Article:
President Barack Obama is expected soon to announce his nominee to replace the late Justice Antonin Scalia on the U.S. Supreme Court. According to multiple reports, Obama is deciding among a shortlist of five candidates. Among those five, one in particular has struck many court watchers as a potential frontrunner. That candidate is Sri Srinivasan, who currently sits as a judge on the U.S. Court of Appeals for the District of Columbia Circuit.
Srinivasan has certainly got the right sort of resume for the job. He was confirmed to the D.C. Circuit by a Senate vote of 97-0, had a successful private legal practice, and served multiple stints in the office of solicitor general, including a period as principal deputy solicitor general for the Obama administration. He clerked for Judge J. Harvie Wilkinson on the U.S. Court of Appeals for the 4th Circuit and for Justice Sandra Day O'Connor on the Supreme Court, both Republican appointees. If he's actually confirmed Srinivasan would also make history as both the first Asian American and the first Indian American to sit on the high court.
We don't yet know whose name Obama will put forward. But for the sake of argument, let's assume Srinivasan is going to be the nominee. Where does he stand on the issues? What do we need to know about his legal philosophy? Here are four areas of the law where Srinivasan's legal record is likely to come under scrutiny.
In 2012 Srinivasan served as counsel of record for private respondent Cheryl Perich in Hosanna-Tabor Evangelical Lutheran Church and School v. Equal Employment Opportunity Commission. Srinivasan and the EEOC both took the position that the "ministerial exception" to federal anti-discrimination law should not shield a parochial school from a disability lawsuit filed by a discharged teacher (Perich). According to the school, on the other hand, its internal personnel decisions are protected by the First Amendment and its requirement that Congress make no law "prohibiting the free exercise" of religion.
The Supreme Court ruled 9-0 against Srinivasan's client and against the EEOC. "By imposing an unwanted minister," Chief Justice John Roberts wrote, "the state infringes the Free Exercise Clause, which protects a religious group's right to shape its own faith and mission through its appointments."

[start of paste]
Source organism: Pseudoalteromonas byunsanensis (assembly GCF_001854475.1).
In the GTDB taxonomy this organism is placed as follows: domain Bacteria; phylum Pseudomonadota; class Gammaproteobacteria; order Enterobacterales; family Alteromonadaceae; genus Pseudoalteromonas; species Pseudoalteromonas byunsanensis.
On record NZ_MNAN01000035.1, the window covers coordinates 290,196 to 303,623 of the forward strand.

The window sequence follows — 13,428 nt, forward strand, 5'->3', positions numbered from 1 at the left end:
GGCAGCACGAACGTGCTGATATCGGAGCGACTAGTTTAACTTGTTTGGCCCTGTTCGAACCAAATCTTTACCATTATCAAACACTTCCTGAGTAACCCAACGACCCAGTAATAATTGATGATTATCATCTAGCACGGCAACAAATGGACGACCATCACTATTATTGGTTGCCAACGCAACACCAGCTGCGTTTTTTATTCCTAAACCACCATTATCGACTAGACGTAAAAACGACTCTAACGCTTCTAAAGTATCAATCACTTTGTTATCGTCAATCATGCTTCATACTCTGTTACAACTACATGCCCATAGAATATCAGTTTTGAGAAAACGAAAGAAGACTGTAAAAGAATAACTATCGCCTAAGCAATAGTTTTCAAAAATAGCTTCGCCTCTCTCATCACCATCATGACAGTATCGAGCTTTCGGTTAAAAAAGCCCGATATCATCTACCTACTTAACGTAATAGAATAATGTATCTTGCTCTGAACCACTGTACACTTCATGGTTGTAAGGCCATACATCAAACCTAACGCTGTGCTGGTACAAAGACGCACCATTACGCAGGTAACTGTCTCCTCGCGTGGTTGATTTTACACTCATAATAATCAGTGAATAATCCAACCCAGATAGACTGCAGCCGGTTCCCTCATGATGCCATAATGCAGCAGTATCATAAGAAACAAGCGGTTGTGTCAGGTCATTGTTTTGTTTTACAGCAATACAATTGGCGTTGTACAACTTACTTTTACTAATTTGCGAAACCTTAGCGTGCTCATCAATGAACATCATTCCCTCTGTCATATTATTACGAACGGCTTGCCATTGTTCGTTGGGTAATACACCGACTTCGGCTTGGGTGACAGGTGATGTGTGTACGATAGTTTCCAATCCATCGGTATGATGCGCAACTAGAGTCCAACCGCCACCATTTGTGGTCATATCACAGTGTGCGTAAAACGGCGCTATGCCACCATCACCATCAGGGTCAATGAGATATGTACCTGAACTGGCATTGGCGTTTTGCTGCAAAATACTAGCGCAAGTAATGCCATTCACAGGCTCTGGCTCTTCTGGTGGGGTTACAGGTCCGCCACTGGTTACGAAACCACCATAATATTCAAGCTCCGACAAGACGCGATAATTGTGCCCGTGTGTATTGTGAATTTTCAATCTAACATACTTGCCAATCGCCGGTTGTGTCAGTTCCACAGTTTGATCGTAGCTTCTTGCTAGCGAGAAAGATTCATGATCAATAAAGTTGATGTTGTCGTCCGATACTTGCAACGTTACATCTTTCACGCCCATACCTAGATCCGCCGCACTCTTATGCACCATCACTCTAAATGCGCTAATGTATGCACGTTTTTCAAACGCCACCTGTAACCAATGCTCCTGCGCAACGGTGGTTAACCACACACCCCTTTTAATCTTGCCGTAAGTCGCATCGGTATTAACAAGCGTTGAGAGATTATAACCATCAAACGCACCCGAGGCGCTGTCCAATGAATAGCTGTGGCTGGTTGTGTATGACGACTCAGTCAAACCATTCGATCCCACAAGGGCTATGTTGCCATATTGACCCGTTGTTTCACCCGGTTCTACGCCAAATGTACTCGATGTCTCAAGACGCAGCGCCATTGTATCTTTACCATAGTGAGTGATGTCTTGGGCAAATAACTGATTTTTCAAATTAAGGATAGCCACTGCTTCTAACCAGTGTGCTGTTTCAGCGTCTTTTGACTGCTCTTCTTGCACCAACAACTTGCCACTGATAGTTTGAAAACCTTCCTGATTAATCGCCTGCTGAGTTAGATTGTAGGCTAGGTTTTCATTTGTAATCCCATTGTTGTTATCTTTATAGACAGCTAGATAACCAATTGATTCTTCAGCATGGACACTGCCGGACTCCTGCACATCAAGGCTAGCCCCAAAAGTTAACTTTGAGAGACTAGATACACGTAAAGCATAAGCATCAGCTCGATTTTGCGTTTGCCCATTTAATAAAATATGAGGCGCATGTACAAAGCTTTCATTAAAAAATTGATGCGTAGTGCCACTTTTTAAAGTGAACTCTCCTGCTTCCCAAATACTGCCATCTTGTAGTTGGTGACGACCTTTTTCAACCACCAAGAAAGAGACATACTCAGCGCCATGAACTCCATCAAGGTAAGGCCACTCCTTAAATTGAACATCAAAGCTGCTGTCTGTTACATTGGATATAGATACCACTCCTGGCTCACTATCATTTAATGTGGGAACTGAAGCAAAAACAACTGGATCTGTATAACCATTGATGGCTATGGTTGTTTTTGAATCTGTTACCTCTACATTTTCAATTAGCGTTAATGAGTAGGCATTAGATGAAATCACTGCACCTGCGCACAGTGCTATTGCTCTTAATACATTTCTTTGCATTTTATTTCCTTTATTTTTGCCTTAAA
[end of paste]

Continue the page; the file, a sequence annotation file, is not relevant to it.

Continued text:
With disputes over the scope of religious liberty increasingly appearing on the federal docket, this case is likely to figure prominently in any discussion of Srinivasan's record.
"It's understandable that liberals might look skeptically at Srinivasan." So wrote the progressive magazine Mother Jones in 2013. Why? Because when Srinivasan was a lawyer working in private practice, Mother Jones observed, he "defended corporate clients against unions and plaintiffs alleging human rights abuses." Not exactly the sort of ringing endorsement that's going to win big cheers at a Bernie Sanders rally.
There is one case in particular that's likely to disconcert Srinivasan's potential progressive supporters. That case is Skilling v. United States, in which Srinivasan represented former Enron chief Jeffrey Skilling, who claimed that he did not receive a fair trial when he was convicted of fraud. Srinivasan lost that case in a 9-0 decision written by liberal Justice Ruth Bader Ginsburg.
In June 2013 the Supreme Court ruled 5-4 in United States v. Windsor that the federal government violated the Constitution when it refused to recognize same-sex marriages that had been legally recognized by state governments. Section 3 of the 1996 Defense of Marriage Act, Justice Anthony Kennedy wrote, "violates basic due process and equal protection principles." That part of DOMA was struck down.
The Obama administration ultimately sided with Edith Windsor in that case. In the March 2013 oral arguments, a key part of the administration's case against DOMA was argued before the Court by Srinivasan, who was then serving as principal deputy solicitor general.
For those conservatives who still consider gay marriage to be a fighting issue, Srinivasan's role in DOMA's demise may be a factor in a SCOTUS confirmation fight. (That is of course assuming the Senate ends up holding hearings in the first place, something that Senate Republicans are vowing not to do.)
Unreasonable Searches and Seizures
The Fourth Amendment protects "the right of the people to be secure in their persons, houses, papers, and effects, against unreasonable searches and seizures." Yet that textual command did not stop the Obama administration from arguing that law enforcement officials should be allowed to attach a GPS tracking device to a car without first obtaining a warrant. "If you win this case," Justice Stephen Breyer said to Deputy Solicitor General Michael Dreeben during the November 2011 oral argument in United States v. Jones, "there is nothing to prevent the police or the government from monitoring 24 hours a day the public movement of every citizen of the United States."
In the end, the Supreme Court rejected the Obama administration's position 9-0. "It is important to be clear about what occurred in this case," declared Justice Antonin Scalia. "The Government physically occupied private property for the purpose of obtaining information. We have no doubt that such a physical intrusion would have been considered a 'search' within the meaning of the Fourth Amendment when it was adopted."
Civil libertarians can take heart on this one. Sri Srinivasan was part of the winning legal team that represented Antoine Jones and thereby helped secure this important Fourth Amendment victory.
Editor's Note: This article originally misidentified the private respondent in Hosanna-Tabor Evangelical Lutheran Church and School v. Equal Employment Opportunity Commission.
Start your day with Reason. Get a daily brief of the most important stories and trends every weekday morning when you subscribe to Reason Roundup.